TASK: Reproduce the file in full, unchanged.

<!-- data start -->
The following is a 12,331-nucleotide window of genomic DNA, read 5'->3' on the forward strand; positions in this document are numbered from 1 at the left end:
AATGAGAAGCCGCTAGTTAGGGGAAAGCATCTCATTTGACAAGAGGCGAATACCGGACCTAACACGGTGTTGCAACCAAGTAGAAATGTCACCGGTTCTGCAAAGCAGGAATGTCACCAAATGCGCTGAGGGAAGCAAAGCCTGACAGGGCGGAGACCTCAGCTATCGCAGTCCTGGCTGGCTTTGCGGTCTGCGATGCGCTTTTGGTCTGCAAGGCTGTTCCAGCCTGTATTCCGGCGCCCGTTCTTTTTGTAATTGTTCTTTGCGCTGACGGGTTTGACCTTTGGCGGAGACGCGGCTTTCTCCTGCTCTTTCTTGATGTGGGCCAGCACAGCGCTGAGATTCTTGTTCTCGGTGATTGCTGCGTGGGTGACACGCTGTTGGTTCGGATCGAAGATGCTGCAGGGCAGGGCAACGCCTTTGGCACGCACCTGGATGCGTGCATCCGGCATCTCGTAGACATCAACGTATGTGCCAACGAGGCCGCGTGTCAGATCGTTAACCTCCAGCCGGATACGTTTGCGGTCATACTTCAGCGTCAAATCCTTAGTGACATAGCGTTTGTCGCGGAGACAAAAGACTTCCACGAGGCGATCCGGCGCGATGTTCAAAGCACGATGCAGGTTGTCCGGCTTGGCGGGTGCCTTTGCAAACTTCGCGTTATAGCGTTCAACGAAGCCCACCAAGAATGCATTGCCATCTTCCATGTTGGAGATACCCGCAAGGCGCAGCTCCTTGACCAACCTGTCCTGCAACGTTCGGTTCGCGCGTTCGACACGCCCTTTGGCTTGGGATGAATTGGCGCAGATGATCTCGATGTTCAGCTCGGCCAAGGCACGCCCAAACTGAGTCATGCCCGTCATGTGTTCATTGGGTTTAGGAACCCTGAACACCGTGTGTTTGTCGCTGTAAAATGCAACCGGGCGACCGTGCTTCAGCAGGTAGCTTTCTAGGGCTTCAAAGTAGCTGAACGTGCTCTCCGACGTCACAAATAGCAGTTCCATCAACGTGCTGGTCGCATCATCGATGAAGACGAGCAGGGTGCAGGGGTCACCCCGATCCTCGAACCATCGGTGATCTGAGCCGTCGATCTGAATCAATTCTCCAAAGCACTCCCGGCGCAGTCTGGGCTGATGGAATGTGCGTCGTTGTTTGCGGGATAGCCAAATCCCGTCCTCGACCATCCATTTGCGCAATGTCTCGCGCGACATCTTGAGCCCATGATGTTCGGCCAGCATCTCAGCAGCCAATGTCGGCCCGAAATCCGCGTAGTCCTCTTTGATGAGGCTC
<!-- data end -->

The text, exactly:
The following is a 12,331-nucleotide window of genomic DNA, read 5'->3' on the forward strand; positions in this document are numbered from 1 at the left end:
AATGAGAAGCCGCTAGTTAGGGGAAAGCATCTCATTTGACAAGAGGCGAATACCGGACCTAACACGGTGTTGCAACCAAGTAGAAATGTCACCGGTTCTGCAAAGCAGGAATGTCACCAAATGCGCTGAGGGAAGCAAAGCCTGACAGGGCGGAGACCTCAGCTATCGCAGTCCTGGCTGGCTTTGCGGTCTGCGATGCGCTTTTGGTCTGCAAGGCTGTTCCAGCCTGTATTCCGGCGCCCGTTCTTTTTGTAATTGTTCTTTGCGCTGACGGGTTTGACCTTTGGCGGAGACGCGGCTTTCTCCTGCTCTTTCTTGATGTGGGCCAGCACAGCGCTGAGATTCTTGTTCTCGGTGATTGCTGCGTGGGTGACACGCTGTTGGTTCGGATCGAAGATGCTGCAGGGCAGGGCAACGCCTTTGGCACGCACCTGGATGCGTGCATCCGGCATCTCGTAGACATCAACGTATGTGCCAACGAGGCCGCGTGTCAGATCGTTAACCTCCAGCCGGATACGTTTGCGGTCATACTTCAGCGTCAAATCCTTAGTGACATAGCGTTTGTCGCGGAGACAAAAGACTTCCACGAGGCGATCCGGCGCGATGTTCAAAGCACGATGCAGGTTGTCCGGCTTGGCGGGTGCCTTTGCAAACTTCGCGTTATAGCGTTCAACGAAGCCCACCAAGAATGCATTGCCATCTTCCATGTTGGAGATACCCGCAAGGCGCAGCTCCTTGACCAACCTGTCCTGCAACGTTCGGTTCGCGCGTTCGACACGCCCTTTGGCTTGGGATGAATTGGCGCAGATGATCTCGATGTTCAGCTCGGCCAAGGCACGCCCAAACTGAGTCATGCCCGTCATGTGTTCATTGGGTTTAGGAACCCTGAACACCGTGTGTTTGTCGCTGTAAAATGCAACCGGGCGACCGTGCTTCAGCAGGTAGCTTTCTAGGGCTTCAAAGTAGCTGAACGTGCTCTCCGACGTCACAAATAGCAGTTCCATCAACGTGCTGGTCGCATCATCGATGAAGACGAGCAGGGTGCAGGGGTCACCCCGATCCTCGAACCATCGGTGATCTGAGCCGTCGATCTGAATCAATTCTCCAAAGCACTCCCGGCGCAGTCTGGGCTGATGGAATGTGCGTCGTTGTTTGCGGGATAGCCAAATCCCGTCCTCGACCATCCATTTGCGCAATGTCTCGCGCGACATCTTGAGCCCATGATGTTCGGCCAGCATCTCAGCAGCCAATGTCGGCCCGAAATCCGCGTAGTCCTCTTTGATGAGGCTC